Facebook, Twitter and the rest. They should properly be called what they are: antisocial networks. Antisocial because they are devoid of some of the essential elements that define social life. One of these elements, probably the most important one, is simply being there. Being there entails engagement of all your sensual faculties. The sitting-in-front-of-a-computer equivalent is an imitation and demands so much less of you. It is a travesty by comparison.
To be fully social I think you have to be in the room. You are then taking part in the infinite richness of the moment and having to make an account of yourself spontaneously. The virtual world of online connections is not equivalent to the creativity and skills required to do it live. It diminishes what it means to be social.
You can have people in your virtual network that you would not entertain for a moment in actual life. You can have people you don't know at all for that matter and will never meet. Twitter doesn't even require a correspondence. To believe that you are partaking in the fertile possibilities of connection by doing Facebook is pretentious. And how can anyone can be bothered investing so much time? Perhaps it's the kids who can. For these services are nothing if not juvenile. Only kids have time for the trivia. Kids and adult-kids.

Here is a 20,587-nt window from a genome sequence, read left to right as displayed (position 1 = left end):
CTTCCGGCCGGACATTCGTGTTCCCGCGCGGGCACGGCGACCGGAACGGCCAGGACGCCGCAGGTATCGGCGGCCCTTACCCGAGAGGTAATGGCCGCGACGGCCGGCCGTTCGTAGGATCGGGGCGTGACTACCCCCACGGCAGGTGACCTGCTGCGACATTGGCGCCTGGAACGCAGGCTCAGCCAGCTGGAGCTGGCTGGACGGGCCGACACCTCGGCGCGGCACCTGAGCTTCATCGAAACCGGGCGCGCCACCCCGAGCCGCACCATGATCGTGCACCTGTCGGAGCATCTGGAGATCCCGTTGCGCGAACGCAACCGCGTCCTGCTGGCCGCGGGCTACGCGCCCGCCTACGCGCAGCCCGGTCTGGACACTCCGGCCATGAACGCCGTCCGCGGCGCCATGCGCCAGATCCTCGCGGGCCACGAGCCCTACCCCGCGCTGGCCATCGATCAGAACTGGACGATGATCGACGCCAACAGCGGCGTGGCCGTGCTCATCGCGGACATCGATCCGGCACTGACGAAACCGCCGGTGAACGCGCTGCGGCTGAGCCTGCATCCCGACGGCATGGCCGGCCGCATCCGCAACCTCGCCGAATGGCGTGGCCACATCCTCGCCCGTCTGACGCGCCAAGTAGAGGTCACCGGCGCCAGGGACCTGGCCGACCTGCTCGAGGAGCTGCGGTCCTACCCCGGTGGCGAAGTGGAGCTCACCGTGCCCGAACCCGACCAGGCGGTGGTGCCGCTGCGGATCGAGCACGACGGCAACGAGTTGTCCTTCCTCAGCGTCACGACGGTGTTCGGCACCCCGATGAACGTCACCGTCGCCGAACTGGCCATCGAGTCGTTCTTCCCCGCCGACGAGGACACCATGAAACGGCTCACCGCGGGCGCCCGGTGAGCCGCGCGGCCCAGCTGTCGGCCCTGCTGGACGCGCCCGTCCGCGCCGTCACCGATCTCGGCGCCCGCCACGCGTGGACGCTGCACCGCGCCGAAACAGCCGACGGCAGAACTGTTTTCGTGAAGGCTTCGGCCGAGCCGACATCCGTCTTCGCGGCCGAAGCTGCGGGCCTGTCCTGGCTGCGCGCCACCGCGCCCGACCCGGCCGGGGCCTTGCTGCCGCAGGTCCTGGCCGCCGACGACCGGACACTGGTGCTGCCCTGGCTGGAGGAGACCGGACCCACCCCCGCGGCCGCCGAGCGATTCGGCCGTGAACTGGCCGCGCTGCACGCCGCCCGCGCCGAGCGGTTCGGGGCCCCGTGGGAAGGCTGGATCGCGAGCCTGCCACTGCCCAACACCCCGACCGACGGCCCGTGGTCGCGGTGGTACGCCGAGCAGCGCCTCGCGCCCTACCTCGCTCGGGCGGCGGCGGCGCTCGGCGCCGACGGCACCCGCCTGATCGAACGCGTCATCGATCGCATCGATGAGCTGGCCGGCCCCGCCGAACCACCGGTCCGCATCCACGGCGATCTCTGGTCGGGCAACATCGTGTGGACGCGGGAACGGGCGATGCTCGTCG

It all confirms the thought that humans aren't the social animals they think they are. The important relationships people have are defined by their exclusivity and not by an openness to contact. When people go out they invariably go in somewhere else and so maintain exclusiveness. Fear and uncertainty are the dominant emotions when it comes to how connections are made. Strangers are mistrusted. Only the tribe is true and even then only after serious vetting.
The social websites allow people to connect without actually having to. The attraction is understandable because the actual is so much harder than the virtual. It is much more risky yet more rewarding. It is a fuller experience and ultimately more real. Maybe the widespread popularity of these networks at least indicates a desire on the part of many to connect but it does not represent the reality of it. Humans are sensual creatures subject to the moment. Their experience is defined by what they feel and it is the senses that deliver feeling. A life lived on Facebook is a form of sensory deprivation.
written 2009 in response to the
flourishing of online social networks